Can you imagine a world where professional athletes only get paid if they win? In 1960, the Dallas Cowboys didn't win a game. In 1976, the Tampa Bay Buccaneers didn't win one. And as recently as 2009, the Detroit Lions didn't win a single game. In the NBA, the Charlotte Bobcats won just 7 games in 2012...and Michael Jordan was the guy running the team. He certainly knows basketball! Should those players on the NFL teams not receive any compensation when they couldn't win a game? They prepared. They worked hard. It took a big toll on them physically and emotionally. They went to work every day and they did what they were asked to do...except win.
The world of contingency recruiting is highly competitive. It has a 90% turnover rate in the first year...meaning most just can't make it. The biggest issue is the constant and high probability of failure. It's tough to win a game. In the contingency world, a recruiter gets a company to agree to let them work on an open search for them and they agree to only pay them if they fill the search successfully. But the companies who agree to this deal usually have deals with other contingency recruiters as well, meaning they could have 4,5,10 different recruiters working on the same open search. At that point, recruiters are tripping over the same potential candidates and contacting the same people over and over again - and by the 3rd call from a recruiter, the candidate hates all recruiters and the company who enlisted them to bombard them with calls all day.
Even more frustrating is when the recruiter is the first one to contact THE candidate - the one who is most likely to get the job. They get all of the information and get the candidate to agree not to speak with any other recruiters who may call regarding the same job. The recruiter submits the candidate only to hear from the company, "Well, we've put that search on hold for a while. We're re-evaluating if we really need that person or someone with a different skill set." Or, "You know, the timing is just a bit off. The person who needs to make this decision just went on maternity leave and won't be back for 90 days, so we are going to hold off until then." Or, "Wow! That's a great looking candidate, but we were just hit with a hiring freeze so we'll call you next year and see if that person is still available then."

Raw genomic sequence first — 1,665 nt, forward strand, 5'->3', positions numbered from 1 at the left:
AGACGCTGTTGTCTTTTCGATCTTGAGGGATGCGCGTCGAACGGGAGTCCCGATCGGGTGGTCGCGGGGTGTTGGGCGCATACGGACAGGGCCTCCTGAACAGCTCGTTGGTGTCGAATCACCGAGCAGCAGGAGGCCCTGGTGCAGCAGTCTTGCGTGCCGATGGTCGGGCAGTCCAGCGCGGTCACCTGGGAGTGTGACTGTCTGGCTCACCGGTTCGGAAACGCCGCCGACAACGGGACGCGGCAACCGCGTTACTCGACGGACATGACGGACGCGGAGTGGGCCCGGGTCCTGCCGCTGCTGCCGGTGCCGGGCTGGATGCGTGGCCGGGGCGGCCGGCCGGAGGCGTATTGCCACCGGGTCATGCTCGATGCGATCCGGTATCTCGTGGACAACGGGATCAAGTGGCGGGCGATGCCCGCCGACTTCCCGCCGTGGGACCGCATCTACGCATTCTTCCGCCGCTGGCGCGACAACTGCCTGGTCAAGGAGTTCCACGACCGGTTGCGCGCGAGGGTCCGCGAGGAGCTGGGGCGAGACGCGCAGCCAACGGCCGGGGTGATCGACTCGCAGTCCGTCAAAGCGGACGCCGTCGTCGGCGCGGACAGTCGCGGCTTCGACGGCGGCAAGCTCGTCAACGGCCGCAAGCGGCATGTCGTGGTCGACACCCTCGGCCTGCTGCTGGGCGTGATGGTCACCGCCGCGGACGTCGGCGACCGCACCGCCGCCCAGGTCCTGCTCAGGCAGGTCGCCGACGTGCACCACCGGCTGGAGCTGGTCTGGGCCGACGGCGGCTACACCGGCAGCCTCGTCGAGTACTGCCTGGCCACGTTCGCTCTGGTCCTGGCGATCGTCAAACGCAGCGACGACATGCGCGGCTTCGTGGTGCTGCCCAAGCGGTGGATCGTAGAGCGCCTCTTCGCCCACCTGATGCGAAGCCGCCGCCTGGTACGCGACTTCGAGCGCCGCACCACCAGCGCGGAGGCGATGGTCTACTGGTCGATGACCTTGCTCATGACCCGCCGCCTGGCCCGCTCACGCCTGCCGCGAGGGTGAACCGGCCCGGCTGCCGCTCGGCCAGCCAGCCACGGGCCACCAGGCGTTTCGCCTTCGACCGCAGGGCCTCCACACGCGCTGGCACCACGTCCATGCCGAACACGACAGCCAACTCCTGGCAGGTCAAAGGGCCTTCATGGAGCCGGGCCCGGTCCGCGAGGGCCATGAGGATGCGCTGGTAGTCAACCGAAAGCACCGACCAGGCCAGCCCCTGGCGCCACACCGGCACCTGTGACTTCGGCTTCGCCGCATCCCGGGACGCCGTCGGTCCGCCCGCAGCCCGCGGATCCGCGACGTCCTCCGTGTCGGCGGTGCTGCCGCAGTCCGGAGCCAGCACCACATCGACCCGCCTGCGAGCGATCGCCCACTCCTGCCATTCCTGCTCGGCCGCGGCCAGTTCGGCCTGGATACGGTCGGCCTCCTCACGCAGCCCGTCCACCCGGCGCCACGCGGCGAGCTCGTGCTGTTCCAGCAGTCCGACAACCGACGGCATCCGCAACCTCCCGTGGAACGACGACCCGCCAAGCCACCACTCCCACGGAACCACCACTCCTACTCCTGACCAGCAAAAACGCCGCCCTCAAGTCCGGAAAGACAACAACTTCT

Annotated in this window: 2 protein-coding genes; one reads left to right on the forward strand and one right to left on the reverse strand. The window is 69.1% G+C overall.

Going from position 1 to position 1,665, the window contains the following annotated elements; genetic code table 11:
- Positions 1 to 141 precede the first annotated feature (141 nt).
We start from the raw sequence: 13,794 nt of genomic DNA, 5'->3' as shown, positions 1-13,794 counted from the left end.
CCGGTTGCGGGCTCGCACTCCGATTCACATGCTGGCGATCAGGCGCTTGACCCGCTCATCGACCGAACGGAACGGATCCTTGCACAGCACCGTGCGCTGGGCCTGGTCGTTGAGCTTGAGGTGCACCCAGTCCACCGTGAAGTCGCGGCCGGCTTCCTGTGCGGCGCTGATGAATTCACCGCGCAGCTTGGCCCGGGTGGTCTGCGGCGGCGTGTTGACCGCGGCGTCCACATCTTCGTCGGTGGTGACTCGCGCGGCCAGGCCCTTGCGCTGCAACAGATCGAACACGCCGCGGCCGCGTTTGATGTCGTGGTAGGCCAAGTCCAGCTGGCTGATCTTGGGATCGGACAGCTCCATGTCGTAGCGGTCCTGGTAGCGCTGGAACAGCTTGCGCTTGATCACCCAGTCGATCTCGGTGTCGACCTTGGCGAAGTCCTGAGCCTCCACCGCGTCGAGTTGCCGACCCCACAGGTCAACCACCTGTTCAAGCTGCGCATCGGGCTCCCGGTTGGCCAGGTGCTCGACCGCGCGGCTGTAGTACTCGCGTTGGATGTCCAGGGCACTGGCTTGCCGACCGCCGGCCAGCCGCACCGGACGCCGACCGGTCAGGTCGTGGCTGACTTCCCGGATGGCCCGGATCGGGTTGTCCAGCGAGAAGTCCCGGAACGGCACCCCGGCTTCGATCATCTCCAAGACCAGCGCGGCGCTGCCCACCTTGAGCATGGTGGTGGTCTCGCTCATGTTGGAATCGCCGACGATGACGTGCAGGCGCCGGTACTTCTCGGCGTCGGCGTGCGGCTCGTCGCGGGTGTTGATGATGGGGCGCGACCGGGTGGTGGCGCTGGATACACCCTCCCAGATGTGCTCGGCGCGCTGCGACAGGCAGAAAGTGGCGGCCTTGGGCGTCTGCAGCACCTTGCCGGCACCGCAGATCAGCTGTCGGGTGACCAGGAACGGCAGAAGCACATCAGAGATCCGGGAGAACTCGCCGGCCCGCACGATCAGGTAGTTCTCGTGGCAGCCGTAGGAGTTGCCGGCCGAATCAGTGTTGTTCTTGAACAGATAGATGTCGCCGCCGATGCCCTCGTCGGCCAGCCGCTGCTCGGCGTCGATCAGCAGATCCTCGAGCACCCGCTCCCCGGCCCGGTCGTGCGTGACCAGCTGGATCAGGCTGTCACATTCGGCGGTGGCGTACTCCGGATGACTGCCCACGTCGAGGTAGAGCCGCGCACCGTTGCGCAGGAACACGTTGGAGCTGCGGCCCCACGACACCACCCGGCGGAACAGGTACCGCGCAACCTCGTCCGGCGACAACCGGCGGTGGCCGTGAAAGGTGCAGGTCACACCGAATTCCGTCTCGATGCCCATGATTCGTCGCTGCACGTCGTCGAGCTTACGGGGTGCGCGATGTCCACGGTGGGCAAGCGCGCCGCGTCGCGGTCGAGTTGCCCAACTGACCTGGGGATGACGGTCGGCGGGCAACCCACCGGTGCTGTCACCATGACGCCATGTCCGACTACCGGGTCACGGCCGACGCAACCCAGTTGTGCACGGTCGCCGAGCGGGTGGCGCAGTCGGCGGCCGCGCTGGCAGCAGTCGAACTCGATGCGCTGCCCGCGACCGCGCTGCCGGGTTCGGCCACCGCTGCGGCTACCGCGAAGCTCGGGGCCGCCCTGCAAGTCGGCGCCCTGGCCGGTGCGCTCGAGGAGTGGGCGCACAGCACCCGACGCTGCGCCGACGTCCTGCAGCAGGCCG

The recruiter has invested time, money, and resources into working on a search that they will not get paid on. They have worked for free. They do this in the hopes that they will fill a handful of open positions every year and survive to the next year. Contingency recruiters understand that they likely will not get paid for the work that they do. So, they want easy to fill searches with quick turnarounds and as few competitors as possible when they take on a new search...this strengthens their odds of winning.
In most cases, a contingency recruiter will work hard on a search for no more than 2-3 days and if they don't see light at the end of the tunnel, they are off to focus on something else. This leaves their "clients" feeling frustrated because they didn't get any solid leads out of it - making all recruiters look bad and making it tougher for all of us.
So, a note to Contingency Recruiters...
Stop working for free! Get paid for your efforts.
I have worked on both sides - contingency and retained. Here are three observations that I've made personally:
As long as people are willing to work for free, some companies will take them up on it. Not all though. The ones who are serious about getting the search filled with the right person, and not just having resumes thrown at them, will use a retained recruiter. Consider which type of recruiter you really want to be.